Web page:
Music Notation: Accidentals (Sharps, Flats, & Naturals)

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Let’s explore the way accidentals work by applying them to the note G above middle C…

The first thing to know is this: Any note that falls on the line named “G” will be a “G something”. Let’s take a look at the four most common types of “somethings”…

Something #1: No Accidental

If there are no sharps of flats on the note G in the key signature and no additional symbols are placed before the note head on the line named G, then “G” is just a plain old “G”…


Something #2: Sharp

A sharp symbol (#) placed before a note tells you to play the very next note up. The very next note up may be either a black or white key. Here “G something” is “G sharp” and you play the very next note up on the keyboard…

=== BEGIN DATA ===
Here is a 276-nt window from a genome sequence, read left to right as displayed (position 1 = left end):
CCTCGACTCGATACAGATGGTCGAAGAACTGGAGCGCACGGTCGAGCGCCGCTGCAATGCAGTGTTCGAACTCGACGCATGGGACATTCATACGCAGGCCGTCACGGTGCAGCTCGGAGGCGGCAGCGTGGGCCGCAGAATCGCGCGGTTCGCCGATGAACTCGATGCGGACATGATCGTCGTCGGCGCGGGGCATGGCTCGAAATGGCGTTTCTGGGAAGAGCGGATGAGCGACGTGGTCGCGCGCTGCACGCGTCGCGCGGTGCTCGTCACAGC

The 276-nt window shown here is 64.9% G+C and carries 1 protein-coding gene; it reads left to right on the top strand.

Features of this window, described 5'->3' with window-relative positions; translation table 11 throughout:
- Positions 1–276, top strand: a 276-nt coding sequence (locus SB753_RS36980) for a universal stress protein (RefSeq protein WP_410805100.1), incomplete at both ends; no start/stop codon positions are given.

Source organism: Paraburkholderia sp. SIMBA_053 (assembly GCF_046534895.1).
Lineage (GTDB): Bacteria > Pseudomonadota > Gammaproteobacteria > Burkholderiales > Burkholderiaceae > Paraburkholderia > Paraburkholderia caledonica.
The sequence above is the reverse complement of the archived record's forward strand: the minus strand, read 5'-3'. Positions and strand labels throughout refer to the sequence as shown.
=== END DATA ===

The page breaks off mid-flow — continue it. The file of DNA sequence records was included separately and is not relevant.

Something #3: Flat

A flat symbol (b) placed before a note tells you to play the very next note down. The very next note down may be either a black or white key. Here “G something” is “G flat” and you play the very next note down on the keyboard…


Something #4: Natural

A natural symbol cancels any prior sharps or flats on that particular note, including any sharps or flats in the key signature…


For completeness sake, be advised that it sometimes makes theoretical sense to spell certain notes using a double sharp

or a double flat

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Don’t worry about why for now. We will discuss such things as they arise in our later studies of scales and chords.

learn more… Music Notation: Note & Rest Durations

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